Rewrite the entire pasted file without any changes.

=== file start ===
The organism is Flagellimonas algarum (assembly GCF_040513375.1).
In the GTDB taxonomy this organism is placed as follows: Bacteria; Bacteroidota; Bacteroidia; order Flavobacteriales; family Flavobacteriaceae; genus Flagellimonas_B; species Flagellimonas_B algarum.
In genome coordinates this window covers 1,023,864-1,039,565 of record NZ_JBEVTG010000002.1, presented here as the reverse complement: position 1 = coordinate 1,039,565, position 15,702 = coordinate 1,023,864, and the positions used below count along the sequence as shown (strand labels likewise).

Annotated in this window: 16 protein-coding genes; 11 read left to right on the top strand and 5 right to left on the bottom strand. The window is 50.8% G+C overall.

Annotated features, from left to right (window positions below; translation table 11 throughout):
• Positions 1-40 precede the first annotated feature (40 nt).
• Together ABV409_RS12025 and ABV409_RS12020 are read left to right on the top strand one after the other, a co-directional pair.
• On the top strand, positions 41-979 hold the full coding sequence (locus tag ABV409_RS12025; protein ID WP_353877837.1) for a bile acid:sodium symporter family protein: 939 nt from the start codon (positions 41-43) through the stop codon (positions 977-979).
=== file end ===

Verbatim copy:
The organism is Flagellimonas algarum (assembly GCF_040513375.1).
In the GTDB taxonomy this organism is placed as follows: Bacteria; Bacteroidota; Bacteroidia; order Flavobacteriales; family Flavobacteriaceae; genus Flagellimonas_B; species Flagellimonas_B algarum.
In genome coordinates this window covers 1,023,864-1,039,565 of record NZ_JBEVTG010000002.1, presented here as the reverse complement: position 1 = coordinate 1,039,565, position 15,702 = coordinate 1,023,864, and the positions used below count along the sequence as shown (strand labels likewise).

Annotated in this window: 16 protein-coding genes; 11 read left to right on the top strand and 5 right to left on the bottom strand. The window is 50.8% G+C overall.

Annotated features, from left to right (window positions below; translation table 11 throughout):
• Positions 1-40 precede the first annotated feature (40 nt).
• Together ABV409_RS12025 and ABV409_RS12020 are read left to right on the top strand one after the other, a co-directional pair.
• On the top strand, positions 41-979 hold the full coding sequence (locus tag ABV409_RS12025; protein ID WP_353877837.1) for a bile acid:sodium symporter family protein: 939 nt from the start codon (positions 41-43) through the stop codon (positions 977-979).